There are many reasons as to why, when it came to getting involved with Rotary, we as young professionals felt more inclined to charter our own unique Rotary Club, the Rotary Club of Toronto Skyline, versus joining an existing Rotaract or Rotary Club.
As young professionals (aged 25+) looking to develop our careers, we have much more to gain professionally through networking with other young professionals versus undergraduate students (ages 18-25). Although the Rotaract age group between 18 and 30 appears relatively narrow on paper, there is a substantial difference in terms of interests, experience, stage of life, and lifestyle between an 18 and a 30 year old that does not lend itself well to the cohesion required have a successful Club. Further, the dynamic between a recent high school graduate-cum-university student and someone who is either beginning or developing their professional career is sufficiently different as to frustrate and/or intimidate members. This clearly has implications for membership attraction and retention.
In chartering the Rotary Club of Toronto Skyline we have successfully engaged 25-40 year olds in Rotary. Our membership is flourishing. Young professionals are drawn to our Club because of the opportunities for ‘hands on’ volunteer work in the community and because of the opportunities for personal gain through networking and fellowship. We like the independence and autonomy afforded to us being Rotarians rather than Rotaractors. Our Executive has the freedom to make decisions about our Club structure, the projects we support and the activities we do without oversight and monitoring from a ‘parent Rotary Club’.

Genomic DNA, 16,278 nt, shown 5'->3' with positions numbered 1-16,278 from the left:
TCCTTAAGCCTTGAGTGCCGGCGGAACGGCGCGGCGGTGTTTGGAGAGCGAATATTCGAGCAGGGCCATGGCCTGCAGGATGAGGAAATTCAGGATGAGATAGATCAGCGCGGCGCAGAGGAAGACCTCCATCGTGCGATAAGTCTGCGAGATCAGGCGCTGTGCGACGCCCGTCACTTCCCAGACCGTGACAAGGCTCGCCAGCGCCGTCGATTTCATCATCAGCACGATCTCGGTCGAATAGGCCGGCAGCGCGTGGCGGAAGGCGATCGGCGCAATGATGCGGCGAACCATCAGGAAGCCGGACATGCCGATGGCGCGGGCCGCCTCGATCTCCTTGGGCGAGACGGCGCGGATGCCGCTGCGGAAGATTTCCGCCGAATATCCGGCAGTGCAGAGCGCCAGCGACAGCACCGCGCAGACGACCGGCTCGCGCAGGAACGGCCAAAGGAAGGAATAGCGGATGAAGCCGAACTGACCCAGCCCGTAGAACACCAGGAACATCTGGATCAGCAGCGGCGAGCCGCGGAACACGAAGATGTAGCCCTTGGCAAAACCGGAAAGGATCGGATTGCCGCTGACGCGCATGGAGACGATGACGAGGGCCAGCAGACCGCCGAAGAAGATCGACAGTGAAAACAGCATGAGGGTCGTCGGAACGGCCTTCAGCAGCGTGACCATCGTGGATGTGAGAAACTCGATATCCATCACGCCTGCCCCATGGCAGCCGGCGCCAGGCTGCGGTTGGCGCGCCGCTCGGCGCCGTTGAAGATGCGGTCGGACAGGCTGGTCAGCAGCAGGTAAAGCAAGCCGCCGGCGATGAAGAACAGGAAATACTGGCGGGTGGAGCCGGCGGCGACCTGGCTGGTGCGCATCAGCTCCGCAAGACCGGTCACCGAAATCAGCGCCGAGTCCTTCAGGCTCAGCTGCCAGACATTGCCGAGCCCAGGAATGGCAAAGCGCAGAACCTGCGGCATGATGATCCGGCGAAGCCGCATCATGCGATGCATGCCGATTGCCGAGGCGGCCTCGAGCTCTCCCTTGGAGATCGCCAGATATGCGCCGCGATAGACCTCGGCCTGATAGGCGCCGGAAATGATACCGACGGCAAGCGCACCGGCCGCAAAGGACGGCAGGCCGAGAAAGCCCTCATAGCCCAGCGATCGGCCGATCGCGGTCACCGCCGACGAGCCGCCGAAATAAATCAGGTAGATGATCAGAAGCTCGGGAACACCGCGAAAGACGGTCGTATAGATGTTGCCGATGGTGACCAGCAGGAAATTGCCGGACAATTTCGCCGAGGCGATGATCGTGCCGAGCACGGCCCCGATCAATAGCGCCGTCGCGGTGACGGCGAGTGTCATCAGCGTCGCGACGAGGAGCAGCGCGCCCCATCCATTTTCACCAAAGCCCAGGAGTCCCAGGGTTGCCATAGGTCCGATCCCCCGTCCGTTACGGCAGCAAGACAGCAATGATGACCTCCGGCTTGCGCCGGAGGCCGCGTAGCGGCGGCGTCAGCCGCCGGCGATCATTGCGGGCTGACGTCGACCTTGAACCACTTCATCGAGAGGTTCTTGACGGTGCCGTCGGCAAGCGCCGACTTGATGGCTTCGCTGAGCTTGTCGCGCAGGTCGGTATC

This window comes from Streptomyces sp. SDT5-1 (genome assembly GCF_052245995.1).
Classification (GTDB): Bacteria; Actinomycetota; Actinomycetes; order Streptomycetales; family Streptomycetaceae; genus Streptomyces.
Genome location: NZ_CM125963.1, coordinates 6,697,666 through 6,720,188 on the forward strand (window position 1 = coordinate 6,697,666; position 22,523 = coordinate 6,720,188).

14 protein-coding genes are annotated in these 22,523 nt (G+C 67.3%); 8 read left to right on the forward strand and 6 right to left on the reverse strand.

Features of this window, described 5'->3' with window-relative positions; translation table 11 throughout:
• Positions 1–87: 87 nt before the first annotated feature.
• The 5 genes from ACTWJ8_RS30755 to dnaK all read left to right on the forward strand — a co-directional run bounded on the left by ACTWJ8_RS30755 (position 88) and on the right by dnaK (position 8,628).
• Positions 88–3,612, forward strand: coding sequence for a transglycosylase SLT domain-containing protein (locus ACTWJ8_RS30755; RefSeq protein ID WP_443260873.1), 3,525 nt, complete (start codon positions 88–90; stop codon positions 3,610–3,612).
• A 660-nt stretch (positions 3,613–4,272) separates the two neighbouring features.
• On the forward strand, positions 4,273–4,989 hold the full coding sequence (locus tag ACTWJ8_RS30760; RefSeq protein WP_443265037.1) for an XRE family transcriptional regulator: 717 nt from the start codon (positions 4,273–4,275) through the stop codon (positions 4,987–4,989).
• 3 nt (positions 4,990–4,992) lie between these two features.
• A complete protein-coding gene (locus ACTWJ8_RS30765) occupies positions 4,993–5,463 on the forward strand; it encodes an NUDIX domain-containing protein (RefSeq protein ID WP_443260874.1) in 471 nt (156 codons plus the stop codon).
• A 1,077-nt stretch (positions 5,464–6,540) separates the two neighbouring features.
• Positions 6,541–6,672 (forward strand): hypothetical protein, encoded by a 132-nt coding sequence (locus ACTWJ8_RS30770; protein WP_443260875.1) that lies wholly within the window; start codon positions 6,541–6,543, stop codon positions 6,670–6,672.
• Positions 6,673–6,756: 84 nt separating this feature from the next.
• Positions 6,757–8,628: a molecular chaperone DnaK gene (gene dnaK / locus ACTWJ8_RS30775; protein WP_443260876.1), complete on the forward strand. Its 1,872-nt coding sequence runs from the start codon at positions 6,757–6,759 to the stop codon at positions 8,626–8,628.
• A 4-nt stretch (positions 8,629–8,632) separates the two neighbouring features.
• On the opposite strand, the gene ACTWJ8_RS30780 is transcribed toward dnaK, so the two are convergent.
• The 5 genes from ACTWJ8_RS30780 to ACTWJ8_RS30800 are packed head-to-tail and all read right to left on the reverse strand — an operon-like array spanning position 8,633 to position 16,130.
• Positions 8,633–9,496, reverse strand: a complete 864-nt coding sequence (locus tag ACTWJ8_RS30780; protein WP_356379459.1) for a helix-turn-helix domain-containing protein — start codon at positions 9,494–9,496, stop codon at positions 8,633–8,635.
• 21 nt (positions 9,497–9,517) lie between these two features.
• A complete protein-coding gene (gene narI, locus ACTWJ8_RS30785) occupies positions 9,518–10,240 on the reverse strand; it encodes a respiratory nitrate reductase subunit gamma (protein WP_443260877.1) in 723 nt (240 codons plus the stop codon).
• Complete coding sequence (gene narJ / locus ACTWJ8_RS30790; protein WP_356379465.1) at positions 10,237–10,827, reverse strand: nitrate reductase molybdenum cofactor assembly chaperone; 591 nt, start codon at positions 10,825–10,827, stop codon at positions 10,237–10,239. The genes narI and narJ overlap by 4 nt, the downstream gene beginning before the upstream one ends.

Additionally, several of our members have attended large-scale Rotary events, including the RI Convention in Lisbon, and as young professionals have had no interest in attending the events aimed at Rotaractors. This is not to suggest that Rotaract has uninteresting or unfulfilling events, nor is it to suggest that we have any reservations about Rotaract or Rotaractors, rather that, given where we are in life and the interests we have developed since finishing post-secondary education, young professionals are absolutely more suited to, and have more to gain from, the programming Rotary has to offer.
However, having attended meetings at several established Clubs in several districts, I can confidently say that young professionals do not necessarily fit within the confines of a traditional Rotary Club. The singing, the prayer, the formal structure, the slow bureaucracy and the early morning start times are just not appealing. We could easily recognize and appreciate the value, strength and dedication of Rotarians to their local and global communities and young professionals want to participate in that, just in their own way. It seemed only natural for us to charter a new Club, tailoring to those in our age group and at our stage of life.